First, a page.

Researchers in Sweden have come up with a way of putting gallium-nitride transistor structures on a silicon-carbide substrate that potentially lowers the ON resistance of power FETs by an order of magnitude below that of commercial devices available now.
The scientists hail from Sweden’s Linköping University and SweGaN, a spin-off company from materials science research at LiU. The new transistors use what’s called a QuanFINE structure and an epitaxial growth mechanism called transmorphic heteroepitaxy. This new growth mechanism prevents structural defects from forming in the beginning of the epitaxy, enabling the creation of grain-boundary-free AlN nucleation layers and subsequent high-quality buffer-free GaN-based heterostructures on SiC substrates.
The GaN HEMT heterostructures are less than 300 nm thick. The SiC serves as a semi-insulating substrate. Researchers measured a lateral critical breakdown field of about 2 MV/cm and a vertical breakdown voltage exceeding 3 kV. The critical breakdown field is nearly three times higher than that of GaN-on-Si epiwafers grown by the conventional thick-buffer approach. This means the LiU device’s ON-resistance can potentially be more than an order of magnitude lower than that achievable today.
The construction technique builds a high-electron-velocity thin GaN layer produced via MOCVD on the high-breakdown bulk SiC. In the HEMT heterostructure, an AlN nucleation layer serves as a back-side barrier that, along with a front-side barrier, confines the electrons in the thin GaN channel (< 250 nm) in a quantum-well–like structure. The semi-insulating SiC substrate serves as the voltage blocking layer having a resistivity significantly higher than the conventional thick carbon-doped GaN buffer layer used by conventional devices. Moreover, researchers say it also provides superior thermal management thanks to the nearly perfect GaN–SiC interface.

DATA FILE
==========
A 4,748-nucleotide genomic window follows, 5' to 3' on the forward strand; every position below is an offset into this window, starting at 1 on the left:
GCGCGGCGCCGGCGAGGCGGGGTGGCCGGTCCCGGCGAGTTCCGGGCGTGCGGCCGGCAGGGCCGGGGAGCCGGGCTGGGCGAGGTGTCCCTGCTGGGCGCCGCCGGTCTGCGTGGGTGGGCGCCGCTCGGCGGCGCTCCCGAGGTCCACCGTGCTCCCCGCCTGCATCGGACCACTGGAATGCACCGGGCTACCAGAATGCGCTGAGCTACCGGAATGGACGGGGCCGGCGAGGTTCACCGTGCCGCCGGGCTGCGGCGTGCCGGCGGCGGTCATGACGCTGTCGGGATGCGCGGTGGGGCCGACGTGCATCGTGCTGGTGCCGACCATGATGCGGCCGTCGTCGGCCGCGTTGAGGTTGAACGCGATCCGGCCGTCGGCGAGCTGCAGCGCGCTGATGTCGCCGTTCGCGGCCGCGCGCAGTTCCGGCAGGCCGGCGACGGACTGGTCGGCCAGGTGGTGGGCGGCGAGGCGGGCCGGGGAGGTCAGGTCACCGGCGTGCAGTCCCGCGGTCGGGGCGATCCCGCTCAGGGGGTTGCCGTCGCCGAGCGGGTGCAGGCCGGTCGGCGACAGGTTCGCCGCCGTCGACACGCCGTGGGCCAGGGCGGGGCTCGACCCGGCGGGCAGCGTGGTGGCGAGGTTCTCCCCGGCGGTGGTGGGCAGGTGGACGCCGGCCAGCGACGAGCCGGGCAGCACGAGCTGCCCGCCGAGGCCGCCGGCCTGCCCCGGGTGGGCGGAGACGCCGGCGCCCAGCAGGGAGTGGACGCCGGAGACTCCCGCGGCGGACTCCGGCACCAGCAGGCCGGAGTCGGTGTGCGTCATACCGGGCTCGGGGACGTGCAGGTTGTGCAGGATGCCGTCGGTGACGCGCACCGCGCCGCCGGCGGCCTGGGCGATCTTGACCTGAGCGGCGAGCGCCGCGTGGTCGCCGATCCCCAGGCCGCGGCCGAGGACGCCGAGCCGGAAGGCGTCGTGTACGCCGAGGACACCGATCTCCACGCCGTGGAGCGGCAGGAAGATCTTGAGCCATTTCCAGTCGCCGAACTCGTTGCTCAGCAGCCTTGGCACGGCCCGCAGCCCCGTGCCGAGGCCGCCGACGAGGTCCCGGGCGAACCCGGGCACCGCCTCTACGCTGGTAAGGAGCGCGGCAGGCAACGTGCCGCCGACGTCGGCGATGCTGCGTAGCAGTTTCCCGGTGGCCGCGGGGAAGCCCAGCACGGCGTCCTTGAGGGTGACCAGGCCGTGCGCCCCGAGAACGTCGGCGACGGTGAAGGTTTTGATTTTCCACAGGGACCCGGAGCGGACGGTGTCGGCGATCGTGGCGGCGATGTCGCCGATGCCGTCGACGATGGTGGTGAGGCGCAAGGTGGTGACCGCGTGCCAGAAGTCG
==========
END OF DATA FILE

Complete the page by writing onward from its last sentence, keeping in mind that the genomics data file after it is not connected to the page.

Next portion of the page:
In contrast, the conventional thermal boundary resistance (TBR) arising in ordinary GaN – SiC interfaces causes up to 40% more channel temperature rise in transistors. The ultra-low-TBR AlN nucleation layer all but eliminates this additional temperature rise, scientists say. The structural quality of the thin AlN nucleation layer significantly improves the heat flow from the channel down to the high-thermal-conductivity SiC substrate, making power devices built with the technique more reliable. By reducing the operational temperature by 25°C, the device lifetime rises by a factor of ten.
Scientists described their work in a recent Applied Physics Letters article. They report seeing lateral breakdown voltages of 900 V and 1,800 V at contact distances of 5 and 20 μm, respectively. They say their results are promising enough to suggest that the transmorphic epitaxially grown AlN-layer-on-SiC may become the next paradigm for GaN power electronics.